1. ArangoDBopen-source database with a flexible data model for documents, graphs, and key-values. Build high performance applications using a convenient sql-like query language or JavaScript extensions.
  2. Google’s Seven Robotics Companies (IEEE) — The seven companies are capable of creating technologies needed to build a mobile, dexterous robot. Mr. Rubin said he was pursuing additional acquisitions. Rundown of those seven companies.
  3. Hebel (Github) — GPU-Accelerated Deep Learning Library in Python.
  4. What We Learned Open Sourcing — my eye was caught by the way they offered APIs to closed source code, found and solved performance problems, then open sourced the fixed code.

December 09 2013

Four short links: 9 December 2013

  1. Reform Government Surveillance — hard not to view this as a demarcation dispute. “Ruthlessly collecting every detail of online behaviour is something we do clandestinely for advertising purposes, it shouldn’t be corrupted because of your obsession over national security!”
  2. Brian Abelson — Data Scientist at the New York Times, blogging what he finds. He tackles questions like what makes a news app “successful” and how might we measure it. Found via this engaging interview at the quease-makingly named Content Strategist.
  3. StageXL — Flash-like 2D package for Dart.
  4. BayesDBlets users query the probable implications of their data as easily as a SQL database lets them query the data itself. Using the built-in Bayesian Query Language (BQL), users with no statistics training can solve basic data science problems, such as detecting predictive relationships between variables, inferring missing values, simulating probable observations, and identifying statistically similar database entries. Open source.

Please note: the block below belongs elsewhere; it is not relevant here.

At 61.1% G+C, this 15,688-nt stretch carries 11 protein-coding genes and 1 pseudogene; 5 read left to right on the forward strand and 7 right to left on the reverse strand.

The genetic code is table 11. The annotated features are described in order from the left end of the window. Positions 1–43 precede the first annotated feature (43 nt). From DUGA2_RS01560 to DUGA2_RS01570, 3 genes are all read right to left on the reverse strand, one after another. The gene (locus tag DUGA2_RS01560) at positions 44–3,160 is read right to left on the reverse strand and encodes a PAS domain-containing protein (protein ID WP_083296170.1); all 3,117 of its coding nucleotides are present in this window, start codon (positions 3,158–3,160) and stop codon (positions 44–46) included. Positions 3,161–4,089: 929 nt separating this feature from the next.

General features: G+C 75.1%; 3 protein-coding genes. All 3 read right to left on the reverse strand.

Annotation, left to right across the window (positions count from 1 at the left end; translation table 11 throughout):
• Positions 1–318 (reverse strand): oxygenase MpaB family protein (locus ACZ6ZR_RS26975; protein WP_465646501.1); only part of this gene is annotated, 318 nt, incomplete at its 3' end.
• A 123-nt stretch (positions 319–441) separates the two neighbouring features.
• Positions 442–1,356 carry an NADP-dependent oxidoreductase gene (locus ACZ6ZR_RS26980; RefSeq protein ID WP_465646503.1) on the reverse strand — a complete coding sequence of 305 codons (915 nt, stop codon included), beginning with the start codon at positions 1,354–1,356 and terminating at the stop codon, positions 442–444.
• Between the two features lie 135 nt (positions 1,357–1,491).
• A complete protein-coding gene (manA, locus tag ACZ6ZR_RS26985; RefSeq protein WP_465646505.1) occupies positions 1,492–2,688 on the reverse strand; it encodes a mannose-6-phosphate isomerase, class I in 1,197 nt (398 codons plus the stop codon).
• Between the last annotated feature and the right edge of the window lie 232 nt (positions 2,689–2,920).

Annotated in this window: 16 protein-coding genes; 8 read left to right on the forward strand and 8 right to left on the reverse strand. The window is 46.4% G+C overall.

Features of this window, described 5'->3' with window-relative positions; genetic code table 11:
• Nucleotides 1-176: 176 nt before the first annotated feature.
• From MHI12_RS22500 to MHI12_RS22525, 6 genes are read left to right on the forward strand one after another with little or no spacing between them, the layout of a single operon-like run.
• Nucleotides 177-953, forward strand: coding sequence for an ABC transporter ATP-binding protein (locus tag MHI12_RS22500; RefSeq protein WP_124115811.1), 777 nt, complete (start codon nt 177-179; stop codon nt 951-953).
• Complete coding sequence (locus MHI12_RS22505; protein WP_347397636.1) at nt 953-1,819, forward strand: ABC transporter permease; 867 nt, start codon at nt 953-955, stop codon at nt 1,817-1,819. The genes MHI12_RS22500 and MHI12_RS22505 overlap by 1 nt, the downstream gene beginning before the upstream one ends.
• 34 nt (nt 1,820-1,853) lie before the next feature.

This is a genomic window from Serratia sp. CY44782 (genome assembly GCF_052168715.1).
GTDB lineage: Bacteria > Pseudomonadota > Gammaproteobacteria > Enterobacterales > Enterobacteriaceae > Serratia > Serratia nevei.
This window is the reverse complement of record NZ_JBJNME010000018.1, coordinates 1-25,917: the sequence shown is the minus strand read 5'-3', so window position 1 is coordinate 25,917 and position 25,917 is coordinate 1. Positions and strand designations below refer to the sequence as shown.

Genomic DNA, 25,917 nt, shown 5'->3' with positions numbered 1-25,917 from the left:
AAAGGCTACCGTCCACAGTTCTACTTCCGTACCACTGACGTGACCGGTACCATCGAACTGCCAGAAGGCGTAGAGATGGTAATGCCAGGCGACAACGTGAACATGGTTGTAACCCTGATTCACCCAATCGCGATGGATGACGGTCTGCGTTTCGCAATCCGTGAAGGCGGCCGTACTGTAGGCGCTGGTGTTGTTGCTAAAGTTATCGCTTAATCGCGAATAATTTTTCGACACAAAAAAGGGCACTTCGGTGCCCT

December 04 2013

Four short links: 4 December 2013

  1. Skyjack — drone that takes over other drones. Welcome to the Malware of Things.
  2. Bootstrap Worlda curricular module for students ages 12-16, which teaches algebraic and geometric concepts through computer programming. (via Esther Wojicki)
  3. Harvestopen source BSD-licensed toolkit for building web applications for integrating, discovering, and reporting data. Designed for biomedical data first. (via Mozilla Science Lab)
  4. Project ILIAD — crowdsourced antibiotic discovery.

December 03 2013

Four short links: 3 December 2013

  1. SAMOA — Yahoo!’s distributed streaming machine learning (ML) framework that contains a programming abstraction for distributed streaming ML algorithms. (via Introducing SAMOA)
  2. madliban open-source library for scalable in-database analytics. It provides data-parallel implementations of mathematical, statistical and machine-learning methods for structured and unstructured data.
  3. Data Portraits: Connecting People of Opposing Views — Yahoo! Labs research to break the filter bubble. Connect people who disagree on issue X (e.g., abortion) but who agree on issue Y (e.g., Latin American interventionism), and present the differences and similarities visually (they used wordclouds). Our results suggest that organic visualisation may revert the negative effects of providing potentially sensitive content. (via MIT Technology Review)